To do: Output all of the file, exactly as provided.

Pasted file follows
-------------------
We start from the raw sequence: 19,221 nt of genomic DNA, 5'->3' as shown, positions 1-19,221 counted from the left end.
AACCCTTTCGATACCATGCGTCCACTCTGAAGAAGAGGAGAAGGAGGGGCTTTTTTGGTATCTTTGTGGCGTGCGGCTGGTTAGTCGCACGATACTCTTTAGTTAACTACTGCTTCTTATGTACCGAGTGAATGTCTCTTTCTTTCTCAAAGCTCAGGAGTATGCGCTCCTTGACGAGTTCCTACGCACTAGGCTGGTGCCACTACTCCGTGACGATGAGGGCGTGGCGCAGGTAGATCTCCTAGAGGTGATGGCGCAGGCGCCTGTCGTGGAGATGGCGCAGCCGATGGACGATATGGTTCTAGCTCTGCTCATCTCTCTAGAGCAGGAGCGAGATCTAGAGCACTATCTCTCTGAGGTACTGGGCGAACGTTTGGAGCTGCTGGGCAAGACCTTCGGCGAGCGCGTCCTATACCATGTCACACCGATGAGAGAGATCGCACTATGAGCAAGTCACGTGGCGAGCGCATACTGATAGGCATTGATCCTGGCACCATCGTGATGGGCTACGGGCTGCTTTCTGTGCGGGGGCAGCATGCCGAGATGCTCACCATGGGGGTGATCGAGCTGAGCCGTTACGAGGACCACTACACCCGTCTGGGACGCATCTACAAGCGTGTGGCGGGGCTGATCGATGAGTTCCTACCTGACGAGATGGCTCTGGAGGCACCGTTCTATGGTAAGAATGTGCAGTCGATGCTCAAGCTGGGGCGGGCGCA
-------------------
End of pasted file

We start from the raw sequence: 19,221 nt of genomic DNA, 5'->3' as shown, positions 1-19,221 counted from the left end.
AACCCTTTCGATACCATGCGTCCACTCTGAAGAAGAGGAGAAGGAGGGGCTTTTTTGGTATCTTTGTGGCGTGCGGCTGGTTAGTCGCACGATACTCTTTAGTTAACTACTGCTTCTTATGTACCGAGTGAATGTCTCTTTCTTTCTCAAAGCTCAGGAGTATGCGCTCCTTGACGAGTTCCTACGCACTAGGCTGGTGCCACTACTCCGTGACGATGAGGGCGTGGCGCAGGTAGATCTCCTAGAGGTGATGGCGCAGGCGCCTGTCGTGGAGATGGCGCAGCCGATGGACGATATGGTTCTAGCTCTGCTCATCTCTCTAGAGCAGGAGCGAGATCTAGAGCACTATCTCTCTGAGGTACTGGGCGAACGTTTGGAGCTGCTGGGCAAGACCTTCGGCGAGCGCGTCCTATACCATGTCACACCGATGAGAGAGATCGCACTATGAGCAAGTCACGTGGCGAGCGCATACTGATAGGCATTGATCCTGGCACCATCGTGATGGGCTACGGGCTGCTTTCTGTGCGGGGGCAGCATGCCGAGATGCTCACCATGGGGGTGATCGAGCTGAGCCGTTACGAGGACCACTACACCCGTCTGGGACGCATCTACAAGCGTGTGGCGGGGCTGATCGATGAGTTCCTACCTGACGAGATGGCTCTGGAGGCACCGTTCTATGGTAAGAATGTGCAGTCGATGCTCAAGCTGGGGCGGGCGCA